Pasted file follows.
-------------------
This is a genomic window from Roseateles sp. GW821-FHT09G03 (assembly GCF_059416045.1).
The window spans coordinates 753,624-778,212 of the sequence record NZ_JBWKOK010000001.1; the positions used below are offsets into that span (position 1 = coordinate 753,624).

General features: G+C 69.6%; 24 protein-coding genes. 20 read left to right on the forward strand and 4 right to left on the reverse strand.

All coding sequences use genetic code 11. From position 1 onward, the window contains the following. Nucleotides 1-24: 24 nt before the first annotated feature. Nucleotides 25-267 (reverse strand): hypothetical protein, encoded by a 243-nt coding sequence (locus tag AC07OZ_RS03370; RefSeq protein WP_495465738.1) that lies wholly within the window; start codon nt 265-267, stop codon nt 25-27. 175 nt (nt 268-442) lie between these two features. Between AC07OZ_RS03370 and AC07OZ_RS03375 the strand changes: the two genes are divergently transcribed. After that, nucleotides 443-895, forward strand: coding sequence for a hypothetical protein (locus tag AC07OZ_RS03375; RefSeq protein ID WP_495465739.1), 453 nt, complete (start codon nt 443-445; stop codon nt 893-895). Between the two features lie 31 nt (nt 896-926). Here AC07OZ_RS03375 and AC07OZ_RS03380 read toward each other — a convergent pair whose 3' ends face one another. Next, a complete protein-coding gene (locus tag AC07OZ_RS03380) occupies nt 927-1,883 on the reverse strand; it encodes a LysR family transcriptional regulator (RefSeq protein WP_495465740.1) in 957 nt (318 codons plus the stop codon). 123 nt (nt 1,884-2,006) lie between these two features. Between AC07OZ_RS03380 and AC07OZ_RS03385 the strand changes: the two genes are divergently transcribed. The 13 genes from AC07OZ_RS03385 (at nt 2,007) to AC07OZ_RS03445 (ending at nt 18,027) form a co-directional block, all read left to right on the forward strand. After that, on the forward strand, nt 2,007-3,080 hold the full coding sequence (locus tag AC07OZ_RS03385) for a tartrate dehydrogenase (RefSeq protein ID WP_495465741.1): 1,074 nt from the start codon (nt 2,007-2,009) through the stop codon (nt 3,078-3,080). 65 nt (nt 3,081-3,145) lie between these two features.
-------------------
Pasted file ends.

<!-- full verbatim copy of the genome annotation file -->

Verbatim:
This is a genomic window from Roseateles sp. GW821-FHT09G03 (assembly GCF_059416045.1).
The window spans coordinates 753,624-778,212 of the sequence record NZ_JBWKOK010000001.1; the positions used below are offsets into that span (position 1 = coordinate 753,624).

General features: G+C 69.6%; 24 protein-coding genes. 20 read left to right on the forward strand and 4 right to left on the reverse strand.

All coding sequences use genetic code 11. From position 1 onward, the window contains the following. Nucleotides 1-24: 24 nt before the first annotated feature. Nucleotides 25-267 (reverse strand): hypothetical protein, encoded by a 243-nt coding sequence (locus tag AC07OZ_RS03370; RefSeq protein WP_495465738.1) that lies wholly within the window; start codon nt 265-267, stop codon nt 25-27. 175 nt (nt 268-442) lie between these two features. Between AC07OZ_RS03370 and AC07OZ_RS03375 the strand changes: the two genes are divergently transcribed. After that, nucleotides 443-895, forward strand: coding sequence for a hypothetical protein (locus tag AC07OZ_RS03375; RefSeq protein ID WP_495465739.1), 453 nt, complete (start codon nt 443-445; stop codon nt 893-895). Between the two features lie 31 nt (nt 896-926). Here AC07OZ_RS03375 and AC07OZ_RS03380 read toward each other — a convergent pair whose 3' ends face one another. Next, a complete protein-coding gene (locus tag AC07OZ_RS03380) occupies nt 927-1,883 on the reverse strand; it encodes a LysR family transcriptional regulator (RefSeq protein WP_495465740.1) in 957 nt (318 codons plus the stop codon). 123 nt (nt 1,884-2,006) lie between these two features. Between AC07OZ_RS03380 and AC07OZ_RS03385 the strand changes: the two genes are divergently transcribed. The 13 genes from AC07OZ_RS03385 (at nt 2,007) to AC07OZ_RS03445 (ending at nt 18,027) form a co-directional block, all read left to right on the forward strand. After that, on the forward strand, nt 2,007-3,080 hold the full coding sequence (locus tag AC07OZ_RS03385) for a tartrate dehydrogenase (RefSeq protein ID WP_495465741.1): 1,074 nt from the start codon (nt 2,007-2,009) through the stop codon (nt 3,078-3,080). 65 nt (nt 3,081-3,145) lie between these two features.